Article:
My first reaction to Growing was “gee… i’m glad he doesn’t write like his wife.” I think in many ways, Leonard Woolf led a fascinating life and the autobiographical mode in which he tells his story makes it more personal for us. But as Russell and Kaiquan have suggested, one has to question his motives in claiming this text as an autobiography. can we indeed take his word for it when he says,”I had entered Ceylon as an imperialist … The curious thing is that I was not really aware of this.” I think in some ways we can.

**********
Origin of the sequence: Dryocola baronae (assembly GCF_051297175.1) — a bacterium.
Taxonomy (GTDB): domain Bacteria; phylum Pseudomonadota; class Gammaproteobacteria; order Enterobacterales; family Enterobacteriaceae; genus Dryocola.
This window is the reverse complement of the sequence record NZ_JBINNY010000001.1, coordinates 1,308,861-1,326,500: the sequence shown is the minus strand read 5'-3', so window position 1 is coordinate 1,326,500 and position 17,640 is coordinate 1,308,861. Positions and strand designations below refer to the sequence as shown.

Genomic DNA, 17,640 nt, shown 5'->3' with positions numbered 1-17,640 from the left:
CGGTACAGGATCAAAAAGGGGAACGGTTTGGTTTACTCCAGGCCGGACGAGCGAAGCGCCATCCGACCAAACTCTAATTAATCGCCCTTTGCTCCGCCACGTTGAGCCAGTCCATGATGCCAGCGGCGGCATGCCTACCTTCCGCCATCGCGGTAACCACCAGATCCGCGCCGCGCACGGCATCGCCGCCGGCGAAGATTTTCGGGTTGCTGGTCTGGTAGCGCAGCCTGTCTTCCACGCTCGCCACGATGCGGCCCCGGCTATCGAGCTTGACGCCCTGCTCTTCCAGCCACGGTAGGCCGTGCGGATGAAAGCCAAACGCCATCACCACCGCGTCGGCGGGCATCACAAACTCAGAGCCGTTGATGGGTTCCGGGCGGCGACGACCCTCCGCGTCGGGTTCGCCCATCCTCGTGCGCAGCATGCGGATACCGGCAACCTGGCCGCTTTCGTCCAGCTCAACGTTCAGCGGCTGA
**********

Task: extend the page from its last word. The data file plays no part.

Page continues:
His experiences in Ceylon made him increasingly anti-imperialist, so he quit the service in 1911, married Virginia and he became a left-wing realist and one of the key players in the Labor Party. There is no doubting that his role in the British administration made him jaded and dispassionate towards the natives and we shouldn’t condone his exploitation of the native women through prostitution. But that being said, i do sense that he felt uneasy being a part of the system of imperialism:”strange and disconcerting. The backcloth … was imperialism” and how he felt a “twinge of doubt in [his] imperialist soul.” And i think that Woolf does suggest that a radical change is necessary and that the colonial government no matter how ‘good’ it is, is no replacement for self-government of the native people. And he took this 7 years of experience back with him and tried to use his writing to advocate world peace (International Government) and use his position as secretary of the Labor Party to better the conditions of the poor. I think that Woolf recognized his inability to fight the colonial system (like Orwell in Shooting an Elephant) and so he leaves and tries to influence social change in other ways (way better than to perpetuate the system and kill an innocent animal in my opinion). And i think that that is his own way of negotiating imperialism and dealing with the guilt that it brings. It might not be the perfect solution, but at least he tried and i think that that in itself is commendable.